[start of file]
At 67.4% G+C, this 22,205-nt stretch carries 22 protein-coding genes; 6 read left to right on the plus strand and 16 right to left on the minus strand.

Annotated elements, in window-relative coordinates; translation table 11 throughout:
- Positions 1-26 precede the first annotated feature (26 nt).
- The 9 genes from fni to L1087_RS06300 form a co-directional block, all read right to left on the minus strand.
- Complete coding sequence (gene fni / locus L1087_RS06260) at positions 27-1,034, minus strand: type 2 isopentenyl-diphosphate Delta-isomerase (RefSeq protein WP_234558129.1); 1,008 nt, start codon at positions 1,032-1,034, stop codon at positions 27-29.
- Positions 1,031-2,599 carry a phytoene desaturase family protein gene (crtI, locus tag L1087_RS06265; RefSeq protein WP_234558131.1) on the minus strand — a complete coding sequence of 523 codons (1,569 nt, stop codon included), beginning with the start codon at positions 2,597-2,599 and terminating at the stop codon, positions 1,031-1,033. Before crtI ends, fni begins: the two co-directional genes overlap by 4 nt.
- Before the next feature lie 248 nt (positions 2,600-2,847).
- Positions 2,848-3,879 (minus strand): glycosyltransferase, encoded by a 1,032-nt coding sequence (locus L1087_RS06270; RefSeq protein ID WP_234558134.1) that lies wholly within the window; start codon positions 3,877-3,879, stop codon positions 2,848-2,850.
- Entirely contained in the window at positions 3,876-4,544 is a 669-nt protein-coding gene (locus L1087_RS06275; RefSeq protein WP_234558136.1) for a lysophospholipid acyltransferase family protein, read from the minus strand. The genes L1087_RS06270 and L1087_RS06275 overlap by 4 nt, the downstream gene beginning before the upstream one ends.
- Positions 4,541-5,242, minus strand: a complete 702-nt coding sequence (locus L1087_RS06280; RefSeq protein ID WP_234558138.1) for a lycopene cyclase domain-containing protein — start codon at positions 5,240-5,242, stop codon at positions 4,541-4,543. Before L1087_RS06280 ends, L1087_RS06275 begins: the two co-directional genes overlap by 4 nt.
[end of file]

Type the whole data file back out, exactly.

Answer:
At 67.4% G+C, this 22,205-nt stretch carries 22 protein-coding genes; 6 read left to right on the plus strand and 16 right to left on the minus strand.

Annotated elements, in window-relative coordinates; translation table 11 throughout:
- Positions 1-26 precede the first annotated feature (26 nt).
- The 9 genes from fni to L1087_RS06300 form a co-directional block, all read right to left on the minus strand.
- Complete coding sequence (gene fni / locus L1087_RS06260) at positions 27-1,034, minus strand: type 2 isopentenyl-diphosphate Delta-isomerase (RefSeq protein WP_234558129.1); 1,008 nt, start codon at positions 1,032-1,034, stop codon at positions 27-29.
- Positions 1,031-2,599 carry a phytoene desaturase family protein gene (crtI, locus tag L1087_RS06265; RefSeq protein WP_234558131.1) on the minus strand — a complete coding sequence of 523 codons (1,569 nt, stop codon included), beginning with the start codon at positions 2,597-2,599 and terminating at the stop codon, positions 1,031-1,033. Before crtI ends, fni begins: the two co-directional genes overlap by 4 nt.
- Before the next feature lie 248 nt (positions 2,600-2,847).
- Positions 2,848-3,879 (minus strand): glycosyltransferase, encoded by a 1,032-nt coding sequence (locus L1087_RS06270; RefSeq protein ID WP_234558134.1) that lies wholly within the window; start codon positions 3,877-3,879, stop codon positions 2,848-2,850.
- Entirely contained in the window at positions 3,876-4,544 is a 669-nt protein-coding gene (locus L1087_RS06275; RefSeq protein WP_234558136.1) for a lysophospholipid acyltransferase family protein, read from the minus strand. The genes L1087_RS06270 and L1087_RS06275 overlap by 4 nt, the downstream gene beginning before the upstream one ends.
- Positions 4,541-5,242, minus strand: a complete 702-nt coding sequence (locus L1087_RS06280; RefSeq protein ID WP_234558138.1) for a lycopene cyclase domain-containing protein — start codon at positions 5,240-5,242, stop codon at positions 4,541-4,543. Before L1087_RS06280 ends, L1087_RS06275 begins: the two co-directional genes overlap by 4 nt.